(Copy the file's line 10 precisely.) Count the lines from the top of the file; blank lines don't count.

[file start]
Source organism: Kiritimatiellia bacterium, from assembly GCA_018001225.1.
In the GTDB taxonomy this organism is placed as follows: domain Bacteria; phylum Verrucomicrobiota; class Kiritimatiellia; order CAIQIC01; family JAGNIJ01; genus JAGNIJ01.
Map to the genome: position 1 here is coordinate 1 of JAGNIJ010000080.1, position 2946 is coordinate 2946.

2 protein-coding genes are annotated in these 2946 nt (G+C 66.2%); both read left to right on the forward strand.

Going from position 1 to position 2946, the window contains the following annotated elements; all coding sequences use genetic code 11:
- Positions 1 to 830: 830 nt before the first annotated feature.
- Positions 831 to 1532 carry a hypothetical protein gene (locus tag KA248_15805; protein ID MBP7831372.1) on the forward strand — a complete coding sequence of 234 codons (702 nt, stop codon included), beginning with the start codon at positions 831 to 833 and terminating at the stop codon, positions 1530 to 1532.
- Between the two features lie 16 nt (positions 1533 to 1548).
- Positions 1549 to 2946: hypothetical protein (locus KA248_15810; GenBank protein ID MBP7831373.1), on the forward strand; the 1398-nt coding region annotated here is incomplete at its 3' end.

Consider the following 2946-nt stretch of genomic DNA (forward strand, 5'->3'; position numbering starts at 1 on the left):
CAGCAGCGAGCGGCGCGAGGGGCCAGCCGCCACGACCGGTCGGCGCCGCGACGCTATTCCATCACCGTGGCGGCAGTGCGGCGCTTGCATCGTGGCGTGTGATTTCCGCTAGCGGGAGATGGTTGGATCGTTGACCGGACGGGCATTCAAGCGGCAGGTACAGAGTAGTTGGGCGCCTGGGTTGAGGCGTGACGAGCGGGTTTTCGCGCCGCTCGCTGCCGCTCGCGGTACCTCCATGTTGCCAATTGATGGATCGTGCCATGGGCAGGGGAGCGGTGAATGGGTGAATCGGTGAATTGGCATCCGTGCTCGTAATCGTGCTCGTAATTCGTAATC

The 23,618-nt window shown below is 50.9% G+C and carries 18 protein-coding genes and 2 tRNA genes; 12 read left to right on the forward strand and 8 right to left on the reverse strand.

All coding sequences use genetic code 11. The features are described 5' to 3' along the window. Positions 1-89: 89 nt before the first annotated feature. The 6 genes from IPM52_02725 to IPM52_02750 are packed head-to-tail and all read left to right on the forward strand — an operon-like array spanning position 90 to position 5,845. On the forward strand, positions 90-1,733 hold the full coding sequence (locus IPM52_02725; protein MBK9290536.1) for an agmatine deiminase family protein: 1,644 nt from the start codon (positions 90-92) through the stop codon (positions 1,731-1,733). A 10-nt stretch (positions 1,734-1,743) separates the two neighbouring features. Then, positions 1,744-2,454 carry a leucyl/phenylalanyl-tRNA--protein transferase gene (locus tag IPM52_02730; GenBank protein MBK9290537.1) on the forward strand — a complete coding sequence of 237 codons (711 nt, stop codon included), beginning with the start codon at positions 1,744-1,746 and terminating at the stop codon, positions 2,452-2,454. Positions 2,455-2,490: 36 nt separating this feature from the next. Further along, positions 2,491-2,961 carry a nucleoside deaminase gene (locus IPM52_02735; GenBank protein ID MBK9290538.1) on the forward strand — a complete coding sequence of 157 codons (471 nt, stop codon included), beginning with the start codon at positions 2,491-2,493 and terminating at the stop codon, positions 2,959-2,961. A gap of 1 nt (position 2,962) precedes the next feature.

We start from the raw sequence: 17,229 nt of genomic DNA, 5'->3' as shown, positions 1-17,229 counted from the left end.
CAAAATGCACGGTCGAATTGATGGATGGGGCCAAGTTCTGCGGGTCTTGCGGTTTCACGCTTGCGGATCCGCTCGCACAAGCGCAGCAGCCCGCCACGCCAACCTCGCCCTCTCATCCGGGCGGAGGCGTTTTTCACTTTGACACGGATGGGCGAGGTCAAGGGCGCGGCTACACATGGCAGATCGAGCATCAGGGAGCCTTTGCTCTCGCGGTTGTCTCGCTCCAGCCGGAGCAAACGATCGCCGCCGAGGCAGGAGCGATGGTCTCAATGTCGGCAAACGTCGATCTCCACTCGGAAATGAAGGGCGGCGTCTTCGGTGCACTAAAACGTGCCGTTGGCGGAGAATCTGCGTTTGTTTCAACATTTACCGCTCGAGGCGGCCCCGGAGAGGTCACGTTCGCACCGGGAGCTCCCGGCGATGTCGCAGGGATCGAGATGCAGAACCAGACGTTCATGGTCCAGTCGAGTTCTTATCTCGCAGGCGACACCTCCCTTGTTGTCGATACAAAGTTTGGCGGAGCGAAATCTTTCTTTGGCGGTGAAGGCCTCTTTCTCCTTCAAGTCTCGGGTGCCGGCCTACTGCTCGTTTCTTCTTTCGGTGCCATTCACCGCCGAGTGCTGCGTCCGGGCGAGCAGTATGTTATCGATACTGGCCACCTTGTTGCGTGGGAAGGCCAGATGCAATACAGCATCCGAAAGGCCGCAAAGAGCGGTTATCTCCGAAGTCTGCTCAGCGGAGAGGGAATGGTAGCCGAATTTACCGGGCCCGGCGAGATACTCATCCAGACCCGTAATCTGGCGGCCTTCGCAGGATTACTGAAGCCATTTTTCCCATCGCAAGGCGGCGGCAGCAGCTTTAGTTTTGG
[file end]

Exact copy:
Consider the following 2946-nt stretch of genomic DNA (forward strand, 5'->3'; position numbering starts at 1 on the left):